Jerry Reid, an employee of the Abbey working on the maintenance team, directed me to some interesting facts about the Cool Spring Property. His researches involves the MacDonald family, three brothers descended from Colonel Angus W. McDonald and Leacy Anne Naylor of what was then Romney, Virginia (now West Virginia). Once we start discussing parentage, you know we’re in Virginia and at the heart of Virginia lore.
The three brothers under discussion are Angus William McDonald IV (1829-1914), Edward Allen Hitchcock McDonald (1832-1912) and William Naylor McDonald (1834-1898). All three were born in Romney and their lives would span those crucial years of King Cotton, the Abolitionist Movement, the rise of States’ Rights, the Secession and formation of the Confederacy, the War Between the States, Emancipation, Reconstruction, Industrialization and even World War I. The society they were born into morphed into something that would have been unrecognizable to their parents.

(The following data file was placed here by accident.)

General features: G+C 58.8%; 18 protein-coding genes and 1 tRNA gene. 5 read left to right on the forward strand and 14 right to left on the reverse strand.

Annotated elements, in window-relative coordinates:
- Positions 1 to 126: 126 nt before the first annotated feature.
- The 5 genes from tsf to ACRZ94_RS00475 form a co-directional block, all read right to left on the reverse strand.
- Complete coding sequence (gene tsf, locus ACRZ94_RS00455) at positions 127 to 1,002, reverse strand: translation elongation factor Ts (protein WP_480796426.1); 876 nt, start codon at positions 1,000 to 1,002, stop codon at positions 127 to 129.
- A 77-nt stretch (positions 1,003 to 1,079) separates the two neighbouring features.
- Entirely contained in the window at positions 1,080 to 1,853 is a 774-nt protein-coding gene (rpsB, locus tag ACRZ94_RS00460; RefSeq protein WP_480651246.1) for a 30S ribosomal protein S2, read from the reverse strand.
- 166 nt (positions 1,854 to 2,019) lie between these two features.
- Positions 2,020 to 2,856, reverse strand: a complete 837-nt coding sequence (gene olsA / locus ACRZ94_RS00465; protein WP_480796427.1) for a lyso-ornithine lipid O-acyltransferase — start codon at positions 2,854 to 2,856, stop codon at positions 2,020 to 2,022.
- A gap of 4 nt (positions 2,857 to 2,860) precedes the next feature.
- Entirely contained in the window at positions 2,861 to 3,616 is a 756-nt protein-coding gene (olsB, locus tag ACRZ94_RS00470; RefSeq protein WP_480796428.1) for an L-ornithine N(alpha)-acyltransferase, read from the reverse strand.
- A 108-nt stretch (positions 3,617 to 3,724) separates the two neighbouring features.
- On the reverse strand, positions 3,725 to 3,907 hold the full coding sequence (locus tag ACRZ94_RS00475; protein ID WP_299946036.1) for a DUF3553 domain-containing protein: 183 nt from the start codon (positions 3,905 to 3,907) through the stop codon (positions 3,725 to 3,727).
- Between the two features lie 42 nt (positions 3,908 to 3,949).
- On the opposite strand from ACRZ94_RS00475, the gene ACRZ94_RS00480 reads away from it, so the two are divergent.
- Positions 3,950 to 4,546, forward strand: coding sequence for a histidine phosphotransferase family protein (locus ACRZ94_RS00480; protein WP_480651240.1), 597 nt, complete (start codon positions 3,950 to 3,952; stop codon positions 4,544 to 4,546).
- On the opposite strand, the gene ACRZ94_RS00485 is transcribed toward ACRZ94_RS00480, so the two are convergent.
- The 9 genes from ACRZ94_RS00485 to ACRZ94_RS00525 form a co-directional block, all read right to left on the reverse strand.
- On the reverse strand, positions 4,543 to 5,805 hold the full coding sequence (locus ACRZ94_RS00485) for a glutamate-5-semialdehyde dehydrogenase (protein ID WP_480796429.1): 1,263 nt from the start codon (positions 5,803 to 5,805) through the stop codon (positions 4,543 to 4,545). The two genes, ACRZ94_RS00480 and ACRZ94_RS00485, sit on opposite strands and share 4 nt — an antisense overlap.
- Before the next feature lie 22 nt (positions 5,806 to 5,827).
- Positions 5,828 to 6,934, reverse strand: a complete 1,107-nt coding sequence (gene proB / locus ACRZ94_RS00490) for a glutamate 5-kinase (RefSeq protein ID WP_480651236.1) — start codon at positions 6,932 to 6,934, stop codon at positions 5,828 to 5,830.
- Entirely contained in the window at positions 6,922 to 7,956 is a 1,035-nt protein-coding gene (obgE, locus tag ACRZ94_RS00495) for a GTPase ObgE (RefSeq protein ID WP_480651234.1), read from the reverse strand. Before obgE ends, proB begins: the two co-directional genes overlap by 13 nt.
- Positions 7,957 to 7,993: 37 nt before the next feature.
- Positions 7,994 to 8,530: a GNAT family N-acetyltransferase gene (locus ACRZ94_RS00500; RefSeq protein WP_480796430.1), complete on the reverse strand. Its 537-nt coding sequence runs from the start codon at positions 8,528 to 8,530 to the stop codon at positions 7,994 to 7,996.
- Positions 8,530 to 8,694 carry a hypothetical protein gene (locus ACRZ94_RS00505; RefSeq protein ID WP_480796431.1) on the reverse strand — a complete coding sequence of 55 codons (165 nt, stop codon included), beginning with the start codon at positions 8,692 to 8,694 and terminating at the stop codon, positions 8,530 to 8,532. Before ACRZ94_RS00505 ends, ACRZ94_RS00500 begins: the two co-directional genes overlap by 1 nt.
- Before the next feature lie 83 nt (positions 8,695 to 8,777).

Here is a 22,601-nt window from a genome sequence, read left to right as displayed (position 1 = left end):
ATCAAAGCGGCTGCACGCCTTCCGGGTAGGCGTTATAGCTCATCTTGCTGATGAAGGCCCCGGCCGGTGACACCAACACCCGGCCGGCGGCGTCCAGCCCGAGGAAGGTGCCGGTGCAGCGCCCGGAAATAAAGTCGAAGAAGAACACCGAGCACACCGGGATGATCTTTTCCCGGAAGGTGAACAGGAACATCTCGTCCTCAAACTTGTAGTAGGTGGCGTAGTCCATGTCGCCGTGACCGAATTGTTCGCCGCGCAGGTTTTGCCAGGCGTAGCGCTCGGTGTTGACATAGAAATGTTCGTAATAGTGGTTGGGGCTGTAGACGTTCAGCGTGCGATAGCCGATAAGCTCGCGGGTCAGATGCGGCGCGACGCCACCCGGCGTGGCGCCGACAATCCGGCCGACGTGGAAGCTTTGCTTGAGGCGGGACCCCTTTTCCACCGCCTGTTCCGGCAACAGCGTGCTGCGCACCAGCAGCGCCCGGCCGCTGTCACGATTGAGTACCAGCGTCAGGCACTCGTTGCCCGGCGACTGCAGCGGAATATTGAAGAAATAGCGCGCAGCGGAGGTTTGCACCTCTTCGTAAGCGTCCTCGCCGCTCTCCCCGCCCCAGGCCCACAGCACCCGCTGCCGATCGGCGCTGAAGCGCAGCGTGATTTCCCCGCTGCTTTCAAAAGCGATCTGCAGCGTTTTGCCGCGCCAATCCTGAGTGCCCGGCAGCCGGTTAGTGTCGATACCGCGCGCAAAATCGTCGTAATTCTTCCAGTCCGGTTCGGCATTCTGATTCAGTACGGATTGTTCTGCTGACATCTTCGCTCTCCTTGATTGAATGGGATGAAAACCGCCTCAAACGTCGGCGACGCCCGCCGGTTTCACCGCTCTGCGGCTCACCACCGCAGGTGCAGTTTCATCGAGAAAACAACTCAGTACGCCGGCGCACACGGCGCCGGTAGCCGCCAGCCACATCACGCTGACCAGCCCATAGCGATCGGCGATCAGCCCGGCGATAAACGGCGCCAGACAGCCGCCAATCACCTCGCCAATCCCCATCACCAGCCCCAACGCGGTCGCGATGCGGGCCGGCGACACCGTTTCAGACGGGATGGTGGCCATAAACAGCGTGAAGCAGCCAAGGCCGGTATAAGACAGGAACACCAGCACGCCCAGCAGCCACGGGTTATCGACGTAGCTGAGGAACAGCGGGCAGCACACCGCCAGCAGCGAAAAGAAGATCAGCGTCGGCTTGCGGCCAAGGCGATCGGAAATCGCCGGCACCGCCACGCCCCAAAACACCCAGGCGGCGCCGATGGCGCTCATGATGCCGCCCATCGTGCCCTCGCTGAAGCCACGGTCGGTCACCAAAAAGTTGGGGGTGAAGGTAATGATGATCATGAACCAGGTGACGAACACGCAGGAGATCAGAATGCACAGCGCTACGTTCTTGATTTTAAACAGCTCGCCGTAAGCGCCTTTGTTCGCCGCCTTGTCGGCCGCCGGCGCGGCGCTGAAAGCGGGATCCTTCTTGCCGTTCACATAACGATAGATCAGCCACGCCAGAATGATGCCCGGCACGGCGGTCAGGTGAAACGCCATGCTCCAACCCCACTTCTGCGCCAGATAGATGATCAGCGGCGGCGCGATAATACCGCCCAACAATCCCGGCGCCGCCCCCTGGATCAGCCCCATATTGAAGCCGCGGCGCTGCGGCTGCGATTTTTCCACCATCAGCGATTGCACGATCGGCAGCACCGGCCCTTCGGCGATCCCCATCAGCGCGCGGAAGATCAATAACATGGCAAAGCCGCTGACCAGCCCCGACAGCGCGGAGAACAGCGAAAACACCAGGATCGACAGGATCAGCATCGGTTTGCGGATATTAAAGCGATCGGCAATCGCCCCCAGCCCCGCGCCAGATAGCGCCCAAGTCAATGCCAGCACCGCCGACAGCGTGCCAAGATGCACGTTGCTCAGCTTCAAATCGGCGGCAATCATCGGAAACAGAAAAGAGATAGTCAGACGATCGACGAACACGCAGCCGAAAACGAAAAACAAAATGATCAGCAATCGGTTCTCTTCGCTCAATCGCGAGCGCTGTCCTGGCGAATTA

All three brothers served in the Confederate army and, after Appomattox, all three rented the Cool Spring property, one of the largest farms in Clarke County. The middle brother, Edward, managed the Farm and Angus, a lawyer with a practice in Berryville, founded the Cool Spring School, assisted by his youngest brother, Will. Many former Confederate soldiers were their pupils; the name of one of them, Newton D. Baker would eventually grace the Veterans Hospital in Martinsburg, West Virginia. Newton D. Baker was Secretary of war under President Wilson.
The youngest brother, Will, would become principal of The Male High School in Louisville, Kentucky, but would return to the Valley to establish Shenandoah University School. How fitting that Shenandoah University, now also on the property just across the River from Cool Spring, has brought Will full circle! Will was also the author of A History of the Laurel Brigade, well known to aficionados of the War Between the States.